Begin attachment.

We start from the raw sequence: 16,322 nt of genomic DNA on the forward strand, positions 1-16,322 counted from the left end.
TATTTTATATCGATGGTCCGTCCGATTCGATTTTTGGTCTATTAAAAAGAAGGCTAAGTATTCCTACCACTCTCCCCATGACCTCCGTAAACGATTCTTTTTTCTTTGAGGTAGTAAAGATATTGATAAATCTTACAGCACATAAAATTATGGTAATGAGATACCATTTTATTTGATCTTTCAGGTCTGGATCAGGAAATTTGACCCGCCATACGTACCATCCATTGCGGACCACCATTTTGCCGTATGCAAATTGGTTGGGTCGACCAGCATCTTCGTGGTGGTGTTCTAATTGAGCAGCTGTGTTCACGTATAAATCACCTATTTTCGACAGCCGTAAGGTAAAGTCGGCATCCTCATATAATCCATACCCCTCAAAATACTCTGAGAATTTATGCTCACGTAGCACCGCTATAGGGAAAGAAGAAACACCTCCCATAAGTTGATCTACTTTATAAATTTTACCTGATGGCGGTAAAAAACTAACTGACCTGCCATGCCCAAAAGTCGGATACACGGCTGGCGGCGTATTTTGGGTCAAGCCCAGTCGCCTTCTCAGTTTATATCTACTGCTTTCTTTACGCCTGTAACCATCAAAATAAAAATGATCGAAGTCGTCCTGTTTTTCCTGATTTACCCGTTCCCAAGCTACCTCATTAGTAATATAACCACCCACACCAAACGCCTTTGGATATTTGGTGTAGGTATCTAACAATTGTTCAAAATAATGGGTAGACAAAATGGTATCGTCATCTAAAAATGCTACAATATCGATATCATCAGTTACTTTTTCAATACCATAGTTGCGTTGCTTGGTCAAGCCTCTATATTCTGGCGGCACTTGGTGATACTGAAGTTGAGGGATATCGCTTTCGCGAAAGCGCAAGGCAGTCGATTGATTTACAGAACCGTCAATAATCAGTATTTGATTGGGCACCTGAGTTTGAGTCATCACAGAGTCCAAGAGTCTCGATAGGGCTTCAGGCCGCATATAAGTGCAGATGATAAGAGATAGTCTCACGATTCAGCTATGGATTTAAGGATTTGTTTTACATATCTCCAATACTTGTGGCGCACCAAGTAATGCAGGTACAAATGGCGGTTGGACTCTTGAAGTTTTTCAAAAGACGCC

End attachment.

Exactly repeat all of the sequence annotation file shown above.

We start from the raw sequence: 16,322 nt of genomic DNA on the forward strand, positions 1-16,322 counted from the left end.
TATTTTATATCGATGGTCCGTCCGATTCGATTTTTGGTCTATTAAAAAGAAGGCTAAGTATTCCTACCACTCTCCCCATGACCTCCGTAAACGATTCTTTTTTCTTTGAGGTAGTAAAGATATTGATAAATCTTACAGCACATAAAATTATGGTAATGAGATACCATTTTATTTGATCTTTCAGGTCTGGATCAGGAAATTTGACCCGCCATACGTACCATCCATTGCGGACCACCATTTTGCCGTATGCAAATTGGTTGGGTCGACCAGCATCTTCGTGGTGGTGTTCTAATTGAGCAGCTGTGTTCACGTATAAATCACCTATTTTCGACAGCCGTAAGGTAAAGTCGGCATCCTCATATAATCCATACCCCTCAAAATACTCTGAGAATTTATGCTCACGTAGCACCGCTATAGGGAAAGAAGAAACACCTCCCATAAGTTGATCTACTTTATAAATTTTACCTGATGGCGGTAAAAAACTAACTGACCTGCCATGCCCAAAAGTCGGATACACGGCTGGCGGCGTATTTTGGGTCAAGCCCAGTCGCCTTCTCAGTTTATATCTACTGCTTTCTTTACGCCTGTAACCATCAAAATAAAAATGATCGAAGTCGTCCTGTTTTTCCTGATTTACCCGTTCCCAAGCTACCTCATTAGTAATATAACCACCCACACCAAACGCCTTTGGATATTTGGTGTAGGTATCTAACAATTGTTCAAAATAATGGGTAGACAAAATGGTATCGTCATCTAAAAATGCTACAATATCGATATCATCAGTTACTTTTTCAATACCATAGTTGCGTTGCTTGGTCAAGCCTCTATATTCTGGCGGCACTTGGTGATACTGAAGTTGAGGGATATCGCTTTCGCGAAAGCGCAAGGCAGTCGATTGATTTACAGAACCGTCAATAATCAGTATTTGATTGGGCACCTGAGTTTGAGTCATCACAGAGTCCAAGAGTCTCGATAGGGCTTCAGGCCGCATATAAGTGCAGATGATAAGAGATAGTCTCACGATTCAGCTATGGATTTAAGGATTTGTTTTACATATCTCCAATACTTGTGGCGCACCAAGTAATGCAGGTACAAATGGCGGTTGGACTCTTGAAGTTTTTCAAAAGACGCC